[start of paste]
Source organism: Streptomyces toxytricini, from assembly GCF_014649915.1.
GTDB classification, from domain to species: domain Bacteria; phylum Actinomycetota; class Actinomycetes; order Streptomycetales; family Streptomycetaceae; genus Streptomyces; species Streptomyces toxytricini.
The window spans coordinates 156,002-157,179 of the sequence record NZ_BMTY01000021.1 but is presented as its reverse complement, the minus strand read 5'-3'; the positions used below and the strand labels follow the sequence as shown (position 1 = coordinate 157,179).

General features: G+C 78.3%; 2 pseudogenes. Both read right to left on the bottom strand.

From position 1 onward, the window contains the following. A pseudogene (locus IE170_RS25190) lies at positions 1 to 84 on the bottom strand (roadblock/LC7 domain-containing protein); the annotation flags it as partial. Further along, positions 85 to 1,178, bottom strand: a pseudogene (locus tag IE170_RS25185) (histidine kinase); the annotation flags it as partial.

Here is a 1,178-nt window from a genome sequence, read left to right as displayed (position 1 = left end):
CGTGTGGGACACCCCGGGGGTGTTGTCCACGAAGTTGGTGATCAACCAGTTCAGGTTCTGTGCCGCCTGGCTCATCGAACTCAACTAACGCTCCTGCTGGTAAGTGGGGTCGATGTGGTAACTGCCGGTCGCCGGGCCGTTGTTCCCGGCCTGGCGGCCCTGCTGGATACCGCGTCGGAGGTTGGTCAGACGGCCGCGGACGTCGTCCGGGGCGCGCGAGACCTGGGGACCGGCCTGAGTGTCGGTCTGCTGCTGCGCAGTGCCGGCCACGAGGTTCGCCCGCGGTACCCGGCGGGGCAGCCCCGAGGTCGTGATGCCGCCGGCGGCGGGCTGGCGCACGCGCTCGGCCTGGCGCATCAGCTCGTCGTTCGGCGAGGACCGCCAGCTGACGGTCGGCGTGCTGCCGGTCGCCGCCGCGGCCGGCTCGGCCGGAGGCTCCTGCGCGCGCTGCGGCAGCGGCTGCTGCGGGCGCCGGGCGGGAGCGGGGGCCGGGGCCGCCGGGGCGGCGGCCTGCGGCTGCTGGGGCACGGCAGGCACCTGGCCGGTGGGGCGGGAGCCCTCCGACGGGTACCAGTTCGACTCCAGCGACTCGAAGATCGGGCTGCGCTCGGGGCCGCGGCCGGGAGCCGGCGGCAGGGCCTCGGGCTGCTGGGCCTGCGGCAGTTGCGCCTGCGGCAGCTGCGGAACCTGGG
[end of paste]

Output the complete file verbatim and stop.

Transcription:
Source organism: Streptomyces toxytricini, from assembly GCF_014649915.1.
GTDB classification, from domain to species: domain Bacteria; phylum Actinomycetota; class Actinomycetes; order Streptomycetales; family Streptomycetaceae; genus Streptomyces; species Streptomyces toxytricini.
The window spans coordinates 156,002-157,179 of the sequence record NZ_BMTY01000021.1 but is presented as its reverse complement, the minus strand read 5'-3'; the positions used below and the strand labels follow the sequence as shown (position 1 = coordinate 157,179).

General features: G+C 78.3%; 2 pseudogenes. Both read right to left on the bottom strand.

From position 1 onward, the window contains the following. A pseudogene (locus IE170_RS25190) lies at positions 1 to 84 on the bottom strand (roadblock/LC7 domain-containing protein); the annotation flags it as partial. Further along, positions 85 to 1,178, bottom strand: a pseudogene (locus tag IE170_RS25185) (histidine kinase); the annotation flags it as partial.

Here is a 1,178-nt window from a genome sequence, read left to right as displayed (position 1 = left end):
CGTGTGGGACACCCCGGGGGTGTTGTCCACGAAGTTGGTGATCAACCAGTTCAGGTTCTGTGCCGCCTGGCTCATCGAACTCAACTAACGCTCCTGCTGGTAAGTGGGGTCGATGTGGTAACTGCCGGTCGCCGGGCCGTTGTTCCCGGCCTGGCGGCCCTGCTGGATACCGCGTCGGAGGTTGGTCAGACGGCCGCGGACGTCGTCCGGGGCGCGCGAGACCTGGGGACCGGCCTGAGTGTCGGTCTGCTGCTGCGCAGTGCCGGCCACGAGGTTCGCCCGCGGTACCCGGCGGGGCAGCCCCGAGGTCGTGATGCCGCCGGCGGCGGGCTGGCGCACGCGCTCGGCCTGGCGCATCAGCTCGTCGTTCGGCGAGGACCGCCAGCTGACGGTCGGCGTGCTGCCGGTCGCCGCCGCGGCCGGCTCGGCCGGAGGCTCCTGCGCGCGCTGCGGCAGCGGCTGCTGCGGGCGCCGGGCGGGAGCGGGGGCCGGGGCCGCCGGGGCGGCGGCCTGCGGCTGCTGGGGCACGGCAGGCACCTGGCCGGTGGGGCGGGAGCCCTCCGACGGGTACCAGTTCGACTCCAGCGACTCGAAGATCGGGCTGCGCTCGGGGCCGCGGCCGGGAGCCGGCGGCAGGGCCTCGGGCTGCTGGGCCTGCGGCAGTTGCGCCTGCGGCAGCTGCGGAACCTGGG